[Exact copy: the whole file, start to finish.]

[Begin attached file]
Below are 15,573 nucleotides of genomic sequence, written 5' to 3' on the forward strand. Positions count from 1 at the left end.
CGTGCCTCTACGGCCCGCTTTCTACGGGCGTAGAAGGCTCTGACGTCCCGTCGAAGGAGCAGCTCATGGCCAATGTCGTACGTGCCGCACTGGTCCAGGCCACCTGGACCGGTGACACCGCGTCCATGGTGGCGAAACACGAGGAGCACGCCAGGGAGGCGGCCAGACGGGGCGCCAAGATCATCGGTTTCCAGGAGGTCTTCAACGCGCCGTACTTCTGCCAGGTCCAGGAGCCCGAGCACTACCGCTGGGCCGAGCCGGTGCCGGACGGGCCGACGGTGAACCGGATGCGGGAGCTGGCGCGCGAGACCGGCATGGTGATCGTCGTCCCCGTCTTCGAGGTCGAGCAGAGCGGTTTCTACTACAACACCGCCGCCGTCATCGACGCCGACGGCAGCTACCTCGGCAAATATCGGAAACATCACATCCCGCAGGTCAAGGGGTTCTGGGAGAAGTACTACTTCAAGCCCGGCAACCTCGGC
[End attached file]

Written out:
Below are 15,573 nucleotides of genomic sequence, written 5' to 3' on the forward strand. Positions count from 1 at the left end.
CGTGCCTCTACGGCCCGCTTTCTACGGGCGTAGAAGGCTCTGACGTCCCGTCGAAGGAGCAGCTCATGGCCAATGTCGTACGTGCCGCACTGGTCCAGGCCACCTGGACCGGTGACACCGCGTCCATGGTGGCGAAACACGAGGAGCACGCCAGGGAGGCGGCCAGACGGGGCGCCAAGATCATCGGTTTCCAGGAGGTCTTCAACGCGCCGTACTTCTGCCAGGTCCAGGAGCCCGAGCACTACCGCTGGGCCGAGCCGGTGCCGGACGGGCCGACGGTGAACCGGATGCGGGAGCTGGCGCGCGAGACCGGCATGGTGATCGTCGTCCCCGTCTTCGAGGTCGAGCAGAGCGGTTTCTACTACAACACCGCCGCCGTCATCGACGCCGACGGCAGCTACCTCGGCAAATATCGGAAACATCACATCCCGCAGGTCAAGGGGTTCTGGGAGAAGTACTACTTCAAGCCCGGCAACCTCGGC